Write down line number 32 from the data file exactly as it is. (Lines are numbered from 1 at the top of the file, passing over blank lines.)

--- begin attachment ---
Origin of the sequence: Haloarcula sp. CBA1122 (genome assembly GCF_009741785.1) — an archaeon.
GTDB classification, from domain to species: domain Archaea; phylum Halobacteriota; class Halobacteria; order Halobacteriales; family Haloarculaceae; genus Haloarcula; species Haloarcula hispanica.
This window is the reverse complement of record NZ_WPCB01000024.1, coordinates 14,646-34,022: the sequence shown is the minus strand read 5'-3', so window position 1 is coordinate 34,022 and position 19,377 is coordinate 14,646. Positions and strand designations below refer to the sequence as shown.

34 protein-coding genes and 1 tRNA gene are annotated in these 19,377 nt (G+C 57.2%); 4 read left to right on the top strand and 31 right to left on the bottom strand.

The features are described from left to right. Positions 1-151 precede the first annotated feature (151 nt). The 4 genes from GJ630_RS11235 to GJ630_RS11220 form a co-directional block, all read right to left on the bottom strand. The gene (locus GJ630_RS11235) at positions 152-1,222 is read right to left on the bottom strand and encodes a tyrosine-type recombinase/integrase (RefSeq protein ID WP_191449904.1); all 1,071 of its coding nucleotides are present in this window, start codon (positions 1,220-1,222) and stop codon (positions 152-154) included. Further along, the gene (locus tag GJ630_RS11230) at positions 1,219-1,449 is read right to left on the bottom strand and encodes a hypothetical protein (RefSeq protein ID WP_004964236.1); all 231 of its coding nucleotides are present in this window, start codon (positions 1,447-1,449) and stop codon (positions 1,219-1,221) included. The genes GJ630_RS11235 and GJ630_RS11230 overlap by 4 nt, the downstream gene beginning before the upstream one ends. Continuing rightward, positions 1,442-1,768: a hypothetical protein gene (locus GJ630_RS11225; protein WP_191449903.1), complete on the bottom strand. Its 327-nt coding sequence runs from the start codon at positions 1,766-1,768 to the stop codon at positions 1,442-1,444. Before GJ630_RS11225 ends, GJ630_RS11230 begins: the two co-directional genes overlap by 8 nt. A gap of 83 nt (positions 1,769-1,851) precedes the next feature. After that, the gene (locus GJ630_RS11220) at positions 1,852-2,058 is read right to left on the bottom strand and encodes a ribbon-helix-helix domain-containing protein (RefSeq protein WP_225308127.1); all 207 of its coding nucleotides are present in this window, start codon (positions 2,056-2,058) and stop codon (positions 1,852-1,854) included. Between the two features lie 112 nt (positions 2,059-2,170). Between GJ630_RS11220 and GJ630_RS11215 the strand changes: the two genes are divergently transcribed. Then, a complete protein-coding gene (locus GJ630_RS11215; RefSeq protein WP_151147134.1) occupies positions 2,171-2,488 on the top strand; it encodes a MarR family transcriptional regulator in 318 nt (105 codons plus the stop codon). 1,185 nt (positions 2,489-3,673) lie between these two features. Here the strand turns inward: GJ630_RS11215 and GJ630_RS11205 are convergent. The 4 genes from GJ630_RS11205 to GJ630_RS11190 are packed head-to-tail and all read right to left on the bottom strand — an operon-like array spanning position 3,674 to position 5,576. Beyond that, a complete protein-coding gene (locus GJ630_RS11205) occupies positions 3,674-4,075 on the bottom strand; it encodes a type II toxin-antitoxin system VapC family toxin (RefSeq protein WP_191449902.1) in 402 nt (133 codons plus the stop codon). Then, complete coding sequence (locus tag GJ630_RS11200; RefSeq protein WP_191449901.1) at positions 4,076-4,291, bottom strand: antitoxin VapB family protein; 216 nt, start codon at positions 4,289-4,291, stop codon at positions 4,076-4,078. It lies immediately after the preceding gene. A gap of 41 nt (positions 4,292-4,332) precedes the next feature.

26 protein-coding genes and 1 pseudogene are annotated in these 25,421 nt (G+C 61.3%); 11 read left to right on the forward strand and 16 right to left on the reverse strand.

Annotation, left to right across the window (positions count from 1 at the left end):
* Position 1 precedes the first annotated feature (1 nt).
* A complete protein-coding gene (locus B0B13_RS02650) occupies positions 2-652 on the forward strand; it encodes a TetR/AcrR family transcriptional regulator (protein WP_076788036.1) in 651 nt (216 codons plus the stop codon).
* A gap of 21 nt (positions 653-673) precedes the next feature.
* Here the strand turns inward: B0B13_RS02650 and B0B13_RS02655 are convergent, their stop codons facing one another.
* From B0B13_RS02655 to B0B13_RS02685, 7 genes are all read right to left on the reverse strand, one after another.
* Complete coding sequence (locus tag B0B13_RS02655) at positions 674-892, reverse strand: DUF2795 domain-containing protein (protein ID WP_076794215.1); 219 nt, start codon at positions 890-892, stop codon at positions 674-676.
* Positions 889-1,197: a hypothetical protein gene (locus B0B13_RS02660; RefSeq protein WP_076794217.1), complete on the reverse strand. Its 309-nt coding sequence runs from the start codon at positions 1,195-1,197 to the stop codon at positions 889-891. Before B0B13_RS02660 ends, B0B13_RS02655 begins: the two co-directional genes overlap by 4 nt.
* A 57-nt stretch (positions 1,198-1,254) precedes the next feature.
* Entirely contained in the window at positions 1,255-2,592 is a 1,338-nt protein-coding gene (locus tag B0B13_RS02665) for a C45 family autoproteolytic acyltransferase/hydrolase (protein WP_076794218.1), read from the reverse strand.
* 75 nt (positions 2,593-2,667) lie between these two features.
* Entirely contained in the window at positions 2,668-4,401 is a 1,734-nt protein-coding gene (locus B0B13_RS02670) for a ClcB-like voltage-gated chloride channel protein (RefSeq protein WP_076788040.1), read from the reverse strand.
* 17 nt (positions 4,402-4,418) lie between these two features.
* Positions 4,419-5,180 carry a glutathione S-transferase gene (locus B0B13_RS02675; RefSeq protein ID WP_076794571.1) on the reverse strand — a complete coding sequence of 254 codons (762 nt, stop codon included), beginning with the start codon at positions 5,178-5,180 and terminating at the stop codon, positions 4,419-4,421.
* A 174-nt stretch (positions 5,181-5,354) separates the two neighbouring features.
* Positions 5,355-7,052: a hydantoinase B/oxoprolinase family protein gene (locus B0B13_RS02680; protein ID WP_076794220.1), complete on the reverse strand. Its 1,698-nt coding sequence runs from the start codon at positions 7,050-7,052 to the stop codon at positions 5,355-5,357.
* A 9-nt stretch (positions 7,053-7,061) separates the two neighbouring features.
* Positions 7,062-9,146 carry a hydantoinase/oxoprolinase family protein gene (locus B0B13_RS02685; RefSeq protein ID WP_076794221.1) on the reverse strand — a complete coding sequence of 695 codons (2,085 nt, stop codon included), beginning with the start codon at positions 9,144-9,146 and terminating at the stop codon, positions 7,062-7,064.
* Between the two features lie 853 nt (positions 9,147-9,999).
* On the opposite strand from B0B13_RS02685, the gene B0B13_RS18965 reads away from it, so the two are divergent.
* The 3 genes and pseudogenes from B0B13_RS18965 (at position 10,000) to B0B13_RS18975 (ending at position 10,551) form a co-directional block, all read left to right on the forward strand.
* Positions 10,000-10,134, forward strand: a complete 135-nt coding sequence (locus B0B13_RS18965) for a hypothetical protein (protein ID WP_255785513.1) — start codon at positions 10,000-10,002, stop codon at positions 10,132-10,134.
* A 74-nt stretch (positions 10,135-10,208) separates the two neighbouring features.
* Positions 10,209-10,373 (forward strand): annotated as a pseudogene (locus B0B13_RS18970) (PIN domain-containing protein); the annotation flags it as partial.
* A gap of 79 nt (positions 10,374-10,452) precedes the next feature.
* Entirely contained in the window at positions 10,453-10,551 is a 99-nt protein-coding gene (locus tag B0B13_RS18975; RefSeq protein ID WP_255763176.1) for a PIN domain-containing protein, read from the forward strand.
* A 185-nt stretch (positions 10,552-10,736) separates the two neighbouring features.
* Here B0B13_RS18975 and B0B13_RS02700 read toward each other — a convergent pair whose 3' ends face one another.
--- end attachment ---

* Entirely contained in the window at positions 10,453-10,551 is a 99-nt protein-coding gene (locus tag B0B13_RS18975; RefSeq protein ID WP_255763176.1) for a PIN domain-containing protein, read from the forward strand.